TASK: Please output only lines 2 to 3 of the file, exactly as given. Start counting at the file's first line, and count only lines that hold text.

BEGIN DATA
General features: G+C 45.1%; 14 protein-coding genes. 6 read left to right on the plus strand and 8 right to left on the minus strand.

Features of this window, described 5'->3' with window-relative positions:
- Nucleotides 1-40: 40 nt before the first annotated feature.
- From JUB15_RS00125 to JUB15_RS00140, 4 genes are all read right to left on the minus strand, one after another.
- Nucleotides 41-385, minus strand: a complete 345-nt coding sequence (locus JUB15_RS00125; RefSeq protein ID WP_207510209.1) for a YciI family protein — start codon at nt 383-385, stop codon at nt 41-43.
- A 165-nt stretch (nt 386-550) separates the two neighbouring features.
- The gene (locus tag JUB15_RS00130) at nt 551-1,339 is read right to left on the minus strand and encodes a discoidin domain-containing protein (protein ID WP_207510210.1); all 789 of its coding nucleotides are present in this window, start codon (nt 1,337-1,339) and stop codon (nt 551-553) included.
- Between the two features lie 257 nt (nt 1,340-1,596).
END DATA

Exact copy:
Features of this window, described 5'->3' with window-relative positions:
- Nucleotides 1-40: 40 nt before the first annotated feature.